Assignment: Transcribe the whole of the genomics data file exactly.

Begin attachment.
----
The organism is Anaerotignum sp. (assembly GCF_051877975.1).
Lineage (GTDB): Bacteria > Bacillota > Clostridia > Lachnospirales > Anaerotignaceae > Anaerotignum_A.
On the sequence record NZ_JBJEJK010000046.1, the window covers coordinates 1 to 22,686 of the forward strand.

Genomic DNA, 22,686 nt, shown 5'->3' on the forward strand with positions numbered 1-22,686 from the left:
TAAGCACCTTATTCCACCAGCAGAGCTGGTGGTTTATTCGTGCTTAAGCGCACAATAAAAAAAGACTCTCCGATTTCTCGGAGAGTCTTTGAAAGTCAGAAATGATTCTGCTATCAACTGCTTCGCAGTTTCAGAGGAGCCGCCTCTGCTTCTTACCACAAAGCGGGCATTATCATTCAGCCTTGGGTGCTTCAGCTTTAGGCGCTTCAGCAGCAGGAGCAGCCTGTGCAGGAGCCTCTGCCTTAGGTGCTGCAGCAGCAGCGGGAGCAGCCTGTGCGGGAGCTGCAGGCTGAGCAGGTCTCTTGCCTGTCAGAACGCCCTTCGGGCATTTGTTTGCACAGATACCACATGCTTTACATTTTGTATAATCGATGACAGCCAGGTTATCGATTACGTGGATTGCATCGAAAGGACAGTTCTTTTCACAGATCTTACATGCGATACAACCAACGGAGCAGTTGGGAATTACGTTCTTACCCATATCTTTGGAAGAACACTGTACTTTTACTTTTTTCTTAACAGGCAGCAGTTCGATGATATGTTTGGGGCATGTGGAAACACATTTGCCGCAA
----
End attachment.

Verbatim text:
The organism is Anaerotignum sp. (assembly GCF_051877975.1).
Lineage (GTDB): Bacteria > Bacillota > Clostridia > Lachnospirales > Anaerotignaceae > Anaerotignum_A.
On the sequence record NZ_JBJEJK010000046.1, the window covers coordinates 1 to 22,686 of the forward strand.

Genomic DNA, 22,686 nt, shown 5'->3' on the forward strand with positions numbered 1-22,686 from the left:
TAAGCACCTTATTCCACCAGCAGAGCTGGTGGTTTATTCGTGCTTAAGCGCACAATAAAAAAAGACTCTCCGATTTCTCGGAGAGTCTTTGAAAGTCAGAAATGATTCTGCTATCAACTGCTTCGCAGTTTCAGAGGAGCCGCCTCTGCTTCTTACCACAAAGCGGGCATTATCATTCAGCCTTGGGTGCTTCAGCTTTAGGCGCTTCAGCAGCAGGAGCAGCCTGTGCAGGAGCCTCTGCCTTAGGTGCTGCAGCAGCAGCGGGAGCAGCCTGTGCGGGAGCTGCAGGCTGAGCAGGTCTCTTGCCTGTCAGAACGCCCTTCGGGCATTTGTTTGCACAGATACCACATGCTTTACATTTTGTATAATCGATGACAGCCAGGTTATCGATTACGTGGATTGCATCGAAAGGACAGTTCTTTTCACAGATCTTACATGCGATACAACCAACGGAGCAGTTGGGAATTACGTTCTTACCCATATCTTTGGAAGAACACTGTACTTTTACTTTTTTCTTAACAGGCAGCAGTTCGATGATATGTTTGGGGCATGTGGAAACACATTTGCCGCAA